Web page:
President Nikos Christodoulides should return to the state over €18,000 he should not have received in paid leave, and come clean as to how much of the almost €40,000 he used in car mileage was for personal use, ensuring it goes back to state coffers, a report by the audit service said on Thursday.

Pulling no punches, the publication said it completely rejected statements by the presidency that the audit service was overstepping its remit, and said if there were any issues then the presidency could take the matter to the Supreme Court.

Reacting to the report, Christodoulides said he would refer the matter to the attorney general for his opinion.

“This is not the first time, we’ve seen a lot [of this] over the last few days,” he said when asked if the matter had become personal.

“In any case, I have a duty as president of the Republic to ensure the credibility of institutions, despite my personal sorrow and sadness.”

For his part, auditor-general Odysseas Michaelides accused the government of trying to undermine the service, accusing it of trying to transfer audit staff on the former co-op case, elsewhere.

“We express our disappointment.”

The heightened tone came after an escalating spat between the audit service and government, following damning statements about Christodoulides, including the use of service vehicles to transport Christodoulides’ children.

Thursday’s report details that Christodoulides’ appointment as government spokesman in 2014 was never published in the government gazette, nor did the council of ministers publish its decision over the matter.

Though Christodoulides was asked to provide any formal documentation over his spokesperson role for the purposes of the report, the presidency failed to provide anything, the audit service detailed.

Nonetheless, his €157,209 in earnings he amassed during his tenure cannot be deemed ‘irregular’ or problematic. Though it should have been the finance ministry that made the decision over Christodoulides’ spokesperson role rather than the council of ministers, this did not change the desired outcome, though the audit service urged that the details of the law should be adhered to.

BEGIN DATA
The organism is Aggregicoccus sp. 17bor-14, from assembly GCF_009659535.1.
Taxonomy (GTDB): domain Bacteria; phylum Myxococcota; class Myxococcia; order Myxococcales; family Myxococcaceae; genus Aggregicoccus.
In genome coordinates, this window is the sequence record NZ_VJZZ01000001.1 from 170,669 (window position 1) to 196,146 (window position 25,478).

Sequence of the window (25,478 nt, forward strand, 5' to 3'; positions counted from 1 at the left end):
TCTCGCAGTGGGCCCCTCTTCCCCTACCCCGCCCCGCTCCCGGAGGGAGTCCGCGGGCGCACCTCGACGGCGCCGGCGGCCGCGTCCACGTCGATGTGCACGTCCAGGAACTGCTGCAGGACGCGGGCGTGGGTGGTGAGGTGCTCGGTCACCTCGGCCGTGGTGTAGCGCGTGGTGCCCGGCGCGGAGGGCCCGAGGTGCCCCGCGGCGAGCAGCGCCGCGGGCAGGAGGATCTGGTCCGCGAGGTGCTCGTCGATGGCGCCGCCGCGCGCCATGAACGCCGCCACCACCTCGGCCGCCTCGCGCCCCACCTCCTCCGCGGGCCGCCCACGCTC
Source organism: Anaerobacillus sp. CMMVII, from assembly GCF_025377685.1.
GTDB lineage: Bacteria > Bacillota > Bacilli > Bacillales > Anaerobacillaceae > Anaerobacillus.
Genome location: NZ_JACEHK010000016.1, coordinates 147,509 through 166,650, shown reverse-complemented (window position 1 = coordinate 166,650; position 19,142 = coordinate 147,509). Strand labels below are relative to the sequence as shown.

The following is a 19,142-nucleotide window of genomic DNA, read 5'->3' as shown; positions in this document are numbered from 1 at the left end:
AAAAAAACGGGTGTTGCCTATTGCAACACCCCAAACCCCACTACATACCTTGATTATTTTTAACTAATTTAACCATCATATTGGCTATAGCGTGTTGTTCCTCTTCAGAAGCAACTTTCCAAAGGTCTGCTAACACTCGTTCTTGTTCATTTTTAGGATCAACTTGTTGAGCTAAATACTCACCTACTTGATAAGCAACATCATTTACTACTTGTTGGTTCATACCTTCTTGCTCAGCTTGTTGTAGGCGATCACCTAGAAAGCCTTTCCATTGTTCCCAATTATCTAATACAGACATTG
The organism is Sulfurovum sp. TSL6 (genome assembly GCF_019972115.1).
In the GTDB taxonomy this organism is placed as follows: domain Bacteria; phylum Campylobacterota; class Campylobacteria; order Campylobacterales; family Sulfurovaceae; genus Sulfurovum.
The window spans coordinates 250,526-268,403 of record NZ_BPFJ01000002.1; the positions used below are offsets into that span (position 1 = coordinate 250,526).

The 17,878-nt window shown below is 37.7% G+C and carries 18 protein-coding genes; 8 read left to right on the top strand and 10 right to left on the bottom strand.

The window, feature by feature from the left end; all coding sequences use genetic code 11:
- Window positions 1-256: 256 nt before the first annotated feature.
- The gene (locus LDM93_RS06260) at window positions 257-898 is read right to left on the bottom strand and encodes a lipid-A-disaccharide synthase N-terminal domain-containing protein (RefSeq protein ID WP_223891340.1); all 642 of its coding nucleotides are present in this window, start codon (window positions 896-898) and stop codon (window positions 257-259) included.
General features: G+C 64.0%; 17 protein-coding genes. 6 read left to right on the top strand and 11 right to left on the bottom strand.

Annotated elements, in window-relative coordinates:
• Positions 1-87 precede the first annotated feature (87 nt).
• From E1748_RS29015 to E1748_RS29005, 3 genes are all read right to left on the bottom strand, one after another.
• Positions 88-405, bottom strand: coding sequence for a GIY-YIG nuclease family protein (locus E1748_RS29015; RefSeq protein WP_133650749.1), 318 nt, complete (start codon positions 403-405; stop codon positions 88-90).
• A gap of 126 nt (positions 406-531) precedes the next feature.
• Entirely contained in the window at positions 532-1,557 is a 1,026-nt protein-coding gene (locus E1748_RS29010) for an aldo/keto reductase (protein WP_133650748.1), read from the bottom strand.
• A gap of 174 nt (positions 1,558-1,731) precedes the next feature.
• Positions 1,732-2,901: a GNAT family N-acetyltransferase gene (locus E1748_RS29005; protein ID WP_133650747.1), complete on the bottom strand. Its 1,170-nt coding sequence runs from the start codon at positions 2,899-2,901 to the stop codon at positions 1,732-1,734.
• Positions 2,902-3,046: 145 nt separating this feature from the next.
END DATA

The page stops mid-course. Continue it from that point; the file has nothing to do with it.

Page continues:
The report did take issue with €18,176 (minus tax deductions) with 75 days of leave Christodoulides was paid for when he retired from the public service in 2018, to take on the role as foreign minister.

Christodoulides claimed 75 days of leave, however the audit service said the records showed he never actually filled out the necessary forms, nor did he get his leave signed off by his supervisor.

As such, it appears Christodoulides only verbally informed his personal secretary and the cabinet’s secretary of his leave as spokesman.

According to the report, Christodoulides only filled out the necessary paperwork after he retired.

The 75 days translated to €18,176 for which he was paid.

“Since the procedures required by law were not followed, we consider the expenditure incurred as not regular, and therefore the amount of €18,176 (minus deductions, i.e. income tax and deduction of €3,181) should be returned to the state,” the report said.

Additionally, the service vehicle given to Christodoulides for exclusive use when he was government spokesman should not have been granted to him as he had not been formally appointed to the role, the audit service highlighted.

In a span of three-and-a-half years, the car travelled 172,861 km, translating to an average of 138km per day. This includes public holidays, weekends and days in which Christodoulides was travelling abroad or on leave.

As such, the figures highlight the need of calculating how much of the mileage was in fact personal use.

The report said the presidency had refused to disclose any data over the matter and such, the audit’s calculations amount to €38,928 that the state should take back, after Christodoulides’ service use is deducted from the sum.

Where the €41,024 overseas allowance that Christodoulides received is concerned, the audit service calculated that around half was in fact overpaid.

The figure concerns an allowance granted to government officials travelling abroad for work, receiving a percentage of the set allowance. Public servants should receive 40 per cent or 45 per cent if the travel was with the president.

Christodoulides however, received 90 per cent of the allowance, citing his spokesman role, rather than his public servant position.

The difference between what he was paid and what he should have received amounts to €20,804. Considering the time elapsed and that Christodoulides may have interpreted the cabinet’s decision about his spokesman role in good faith (though it did not follow due process), the audit service it leaves the matter up to the president to decide.

The report also included a summation of the presidency’s responses, which said the publication should have the opinion of the attorney-general and argued it violated personal data.

The audit service responded saying this was part of an attempt to undermine its powers and the report was one of public interest.